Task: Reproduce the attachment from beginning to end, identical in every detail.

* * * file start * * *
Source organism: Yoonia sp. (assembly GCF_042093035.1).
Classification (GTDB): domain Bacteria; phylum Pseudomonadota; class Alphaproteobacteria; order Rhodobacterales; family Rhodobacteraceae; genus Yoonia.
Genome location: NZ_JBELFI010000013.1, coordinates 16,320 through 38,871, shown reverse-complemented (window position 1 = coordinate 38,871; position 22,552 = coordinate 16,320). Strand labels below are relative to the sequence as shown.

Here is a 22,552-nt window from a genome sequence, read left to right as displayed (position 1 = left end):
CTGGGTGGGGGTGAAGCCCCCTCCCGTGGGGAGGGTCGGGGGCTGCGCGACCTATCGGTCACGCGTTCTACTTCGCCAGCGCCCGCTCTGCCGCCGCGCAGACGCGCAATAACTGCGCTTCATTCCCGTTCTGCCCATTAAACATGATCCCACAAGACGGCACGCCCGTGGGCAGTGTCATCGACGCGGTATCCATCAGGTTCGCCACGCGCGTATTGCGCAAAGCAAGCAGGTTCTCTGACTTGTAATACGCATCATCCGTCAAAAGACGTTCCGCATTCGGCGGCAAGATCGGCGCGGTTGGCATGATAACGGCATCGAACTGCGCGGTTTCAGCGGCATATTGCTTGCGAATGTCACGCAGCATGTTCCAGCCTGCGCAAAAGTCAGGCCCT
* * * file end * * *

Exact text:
Source organism: Yoonia sp. (assembly GCF_042093035.1).
Classification (GTDB): domain Bacteria; phylum Pseudomonadota; class Alphaproteobacteria; order Rhodobacterales; family Rhodobacteraceae; genus Yoonia.
Genome location: NZ_JBELFI010000013.1, coordinates 16,320 through 38,871, shown reverse-complemented (window position 1 = coordinate 38,871; position 22,552 = coordinate 16,320). Strand labels below are relative to the sequence as shown.

Here is a 22,552-nt window from a genome sequence, read left to right as displayed (position 1 = left end):
CTGGGTGGGGGTGAAGCCCCCTCCCGTGGGGAGGGTCGGGGGCTGCGCGACCTATCGGTCACGCGTTCTACTTCGCCAGCGCCCGCTCTGCCGCCGCGCAGACGCGCAATAACTGCGCTTCATTCCCGTTCTGCCCATTAAACATGATCCCACAAGACGGCACGCCCGTGGGCAGTGTCATCGACGCGGTATCCATCAGGTTCGCCACGCGCGTATTGCGCAAAGCAAGCAGGTTCTCTGACTTGTAATACGCATCATCCGTCAAAAGACGTTCCGCATTCGGCGGCAAGATCGGCGCGGTTGGCATGATAACGGCATCGAACTGCGCGGTTTCAGCGGCATATTGCTTGCGAATGTCACGCAGCATGTTCCAGCCTGCGCAAAAGTCAGGCCCT